The Grapes of Wrath Government Quotes

Instructor: Kerry Gray

Kerry has been a teacher and an administrator for more than twenty years. She has a Master of Education degree.

In this lesson, we will examine the role of family, community, and federal government during the Great Depression in John Steinbeck's ''The Grapes of Wrath''. We will look at quotes in the novel that illustrate the social governance that operated within in the Joad family and the migrant community. We will also review quotes that describe political changes in the federal government that influenced the lives of the starving working class.

Definitions and Background

Think about some of the unwritten rules you follow. If you finish up the last of a toilet paper roll, you replace it. After shopping, you put your cart away so that it doesn't roll into a car. While these rules aren't enforced by the state, they are a form of social governance that dictates certain things we do for other people. Government is a system that defines the process under which a group of people are controlled. In John Steinbeck's The Grapes of Wrath, government encompasses the rules of the family, community, and state/federal entities. This novel is the story of the Joad family who are sharecroppers in Oklahoma that are forced to move west to find work during the Dust Bowl. Let's look at some quotes about government from this novel.

Family Government

When the Joads gather together for an important meeting, Steinbeck refers to it as 'the family government.' He writes, 'And without any signal the family gathered by the truck, and the congress, the family government, went into session' to discuss whether or not Jim Casy, the former preacher, will be invited to travel with them to California. After the meeting, they put Casy to work. The narrator explains, 'Casy got to his feet. He knew the government of families, and he knew he had been taken into the family.' As a member of the family, Casy will be expected to pull his weight, but they will take care of each other.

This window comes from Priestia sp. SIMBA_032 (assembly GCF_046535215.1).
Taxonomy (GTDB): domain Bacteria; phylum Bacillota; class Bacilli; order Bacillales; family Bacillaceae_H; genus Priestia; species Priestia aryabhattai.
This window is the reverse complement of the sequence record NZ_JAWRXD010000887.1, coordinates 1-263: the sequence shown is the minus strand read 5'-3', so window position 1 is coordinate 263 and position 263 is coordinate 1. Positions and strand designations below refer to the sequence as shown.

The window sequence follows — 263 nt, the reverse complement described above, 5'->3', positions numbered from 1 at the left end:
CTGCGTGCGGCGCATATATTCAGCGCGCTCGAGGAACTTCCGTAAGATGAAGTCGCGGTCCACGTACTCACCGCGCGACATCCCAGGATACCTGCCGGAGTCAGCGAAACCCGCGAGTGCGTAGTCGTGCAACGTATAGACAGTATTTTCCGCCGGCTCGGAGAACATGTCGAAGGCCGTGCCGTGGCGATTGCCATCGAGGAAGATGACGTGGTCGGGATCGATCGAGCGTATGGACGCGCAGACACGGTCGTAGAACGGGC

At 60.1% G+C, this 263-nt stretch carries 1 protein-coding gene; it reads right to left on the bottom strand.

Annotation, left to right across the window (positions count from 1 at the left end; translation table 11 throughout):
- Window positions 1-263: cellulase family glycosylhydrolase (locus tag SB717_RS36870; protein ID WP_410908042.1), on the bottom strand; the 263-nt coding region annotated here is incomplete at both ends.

Political Changes in the Federal Government

Steinbeck describes political changes that are taking place during the Great Depression in the federal government and the reaction of the landowners to it, 'The great owners, striking at the immediate thing, the widening government, the growing labor unity; striking at new taxes, at plans; not knowing these things are results, not causes.' The employers do not understand from their perspective that expanded government and labor unions are the direct result of millions of people who are hungry. The changes that are happening are necessary to keep people from starving to death.

The author compares the current state of government to other political ideologies, both capitalist and socialist, that arose out of necessity. Steinbeck writes, 'If you who own the things people must have could understand this, you might preserve yourself. If you could separate causes from results, if you could know that Paine, Marx, Jefferson, Lenin, were results, not causes, you might survive. But…the quality of owning freezes you forever into 'I,' and cuts you off forever from the 'we'. The author proposes that if all people worked together it would better all of humankind, but selfish thoughts overtake those who are benefitting from the current economy.

Migrant Camp Government

The people who have gone to California to work join together to form their own communities in the migrant camps, each establishing their own form of government. Among those living in the camps, 'leaders emerged, then laws were made, then codes came into being.' The families realized that part of living as a group meant that they had certain rights and responsibilities to one another. Each family enjoyed 'the right of privacy in the tent; the right to keep the past black hidden in the heart; the right to talk and to listen; the right to refuse help or to accept, to offer help or to decline it; the right of son to court and daughter to be courted; the right of the hungry to be fed; the rights of the pregnant and the sick to transcend all other rights.'

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